In hindsight, the way WB handled the directorship of what became their most lucrative investment (and THE ongoing movie event of the previous decade) was a bit risky, especially after Columbus decided not to stay on for the whole enterprise. What followed was a series of the sort of interesting - even bold - choices that most studios don't go anywhere near when hundreds of millions of dollars are on the line. The studio displayed massive confidence in their brand, taking the chance on directors who'd never crafted a tentpole in the hopes of shading the HARRY POTTER films with something unique. The idea of several visions for a single series doesn't usually sound like the best approach, but in a franchise dealing with growing children and a new year of school every entry, it's actually a rather ingenious method.
What's more, each director took it upon themselves to act as an early guide for their successor, from Columbus to Cuaron to Newell - all would show rough cuts of their movies to the "next man" or help walk them through their own approach to the franchise. This close cooperation (along with consistent Art Direction courtesy of Stuart Craig and Stephanie McMillan) is undoubtedly one of the elements that keeps the franchise feeling like one continuous story in a single world, rather than several disconnected films.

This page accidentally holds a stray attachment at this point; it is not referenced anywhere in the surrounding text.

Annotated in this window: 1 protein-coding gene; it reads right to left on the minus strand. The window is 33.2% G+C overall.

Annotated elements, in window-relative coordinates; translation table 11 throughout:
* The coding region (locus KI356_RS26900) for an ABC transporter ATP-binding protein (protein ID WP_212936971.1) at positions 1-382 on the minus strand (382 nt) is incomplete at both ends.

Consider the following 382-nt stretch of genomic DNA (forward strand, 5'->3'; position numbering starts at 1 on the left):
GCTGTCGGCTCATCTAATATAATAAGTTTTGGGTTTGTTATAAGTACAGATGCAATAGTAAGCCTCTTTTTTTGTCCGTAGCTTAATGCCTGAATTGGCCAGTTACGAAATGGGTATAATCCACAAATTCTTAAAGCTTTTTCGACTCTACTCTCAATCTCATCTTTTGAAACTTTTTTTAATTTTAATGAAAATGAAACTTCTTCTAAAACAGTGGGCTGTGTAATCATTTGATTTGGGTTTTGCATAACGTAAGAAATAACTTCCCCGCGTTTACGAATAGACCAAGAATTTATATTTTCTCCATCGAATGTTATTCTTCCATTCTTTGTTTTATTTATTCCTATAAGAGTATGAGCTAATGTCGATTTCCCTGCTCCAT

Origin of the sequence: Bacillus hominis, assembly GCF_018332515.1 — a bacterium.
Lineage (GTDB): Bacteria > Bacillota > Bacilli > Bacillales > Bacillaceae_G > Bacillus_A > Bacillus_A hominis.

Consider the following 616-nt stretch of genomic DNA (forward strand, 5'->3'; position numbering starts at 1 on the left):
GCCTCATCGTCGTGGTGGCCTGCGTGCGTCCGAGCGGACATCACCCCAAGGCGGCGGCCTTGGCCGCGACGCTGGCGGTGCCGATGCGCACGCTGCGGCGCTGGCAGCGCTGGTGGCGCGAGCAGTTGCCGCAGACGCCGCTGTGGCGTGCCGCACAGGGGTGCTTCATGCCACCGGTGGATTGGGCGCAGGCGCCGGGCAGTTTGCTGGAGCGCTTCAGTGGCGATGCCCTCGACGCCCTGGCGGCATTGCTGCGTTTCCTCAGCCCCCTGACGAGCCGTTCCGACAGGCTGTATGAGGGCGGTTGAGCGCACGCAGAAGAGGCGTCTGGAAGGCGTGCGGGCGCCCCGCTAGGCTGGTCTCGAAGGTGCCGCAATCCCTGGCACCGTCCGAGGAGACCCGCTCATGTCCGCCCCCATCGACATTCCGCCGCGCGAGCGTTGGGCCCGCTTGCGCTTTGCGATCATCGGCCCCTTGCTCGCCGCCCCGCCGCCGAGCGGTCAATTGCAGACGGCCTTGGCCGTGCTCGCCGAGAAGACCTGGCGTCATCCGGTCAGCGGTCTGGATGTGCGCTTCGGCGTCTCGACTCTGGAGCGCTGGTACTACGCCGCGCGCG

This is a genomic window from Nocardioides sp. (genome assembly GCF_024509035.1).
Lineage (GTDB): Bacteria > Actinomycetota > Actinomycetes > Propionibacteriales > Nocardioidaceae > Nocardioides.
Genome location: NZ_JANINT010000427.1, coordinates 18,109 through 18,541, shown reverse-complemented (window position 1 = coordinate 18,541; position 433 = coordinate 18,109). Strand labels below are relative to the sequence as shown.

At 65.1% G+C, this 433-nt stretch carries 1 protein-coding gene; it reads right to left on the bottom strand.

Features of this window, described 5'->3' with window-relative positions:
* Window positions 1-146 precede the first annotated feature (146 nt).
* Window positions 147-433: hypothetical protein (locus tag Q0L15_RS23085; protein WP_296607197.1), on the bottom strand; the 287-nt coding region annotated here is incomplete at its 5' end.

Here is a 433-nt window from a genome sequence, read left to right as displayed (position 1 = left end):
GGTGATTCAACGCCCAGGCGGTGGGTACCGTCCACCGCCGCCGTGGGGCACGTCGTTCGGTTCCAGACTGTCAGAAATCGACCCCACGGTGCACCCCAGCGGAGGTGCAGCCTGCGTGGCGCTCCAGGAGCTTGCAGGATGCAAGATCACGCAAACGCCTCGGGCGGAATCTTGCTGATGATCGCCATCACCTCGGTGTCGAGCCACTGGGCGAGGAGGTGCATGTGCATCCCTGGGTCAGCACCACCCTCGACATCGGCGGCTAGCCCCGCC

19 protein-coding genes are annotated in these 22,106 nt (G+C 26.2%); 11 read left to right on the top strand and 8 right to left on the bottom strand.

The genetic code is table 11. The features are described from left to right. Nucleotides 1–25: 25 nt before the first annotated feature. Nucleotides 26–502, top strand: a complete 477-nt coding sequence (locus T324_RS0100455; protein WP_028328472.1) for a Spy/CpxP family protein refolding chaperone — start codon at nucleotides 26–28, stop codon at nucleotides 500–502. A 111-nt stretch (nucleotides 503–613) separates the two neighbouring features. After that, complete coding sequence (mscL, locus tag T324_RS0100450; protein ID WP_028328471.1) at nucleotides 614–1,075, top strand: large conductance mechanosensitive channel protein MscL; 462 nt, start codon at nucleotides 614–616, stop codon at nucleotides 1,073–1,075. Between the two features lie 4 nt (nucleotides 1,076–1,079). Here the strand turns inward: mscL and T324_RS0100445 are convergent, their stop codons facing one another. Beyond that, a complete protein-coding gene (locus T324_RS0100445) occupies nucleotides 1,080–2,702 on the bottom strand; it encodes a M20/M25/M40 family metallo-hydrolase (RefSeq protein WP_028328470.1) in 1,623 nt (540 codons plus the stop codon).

We saw how this helped create a sense of cohesion between the first four films in Part 1 and Part 2 of the retrospective. But something was still missing, and with the fourth director the series finally found it.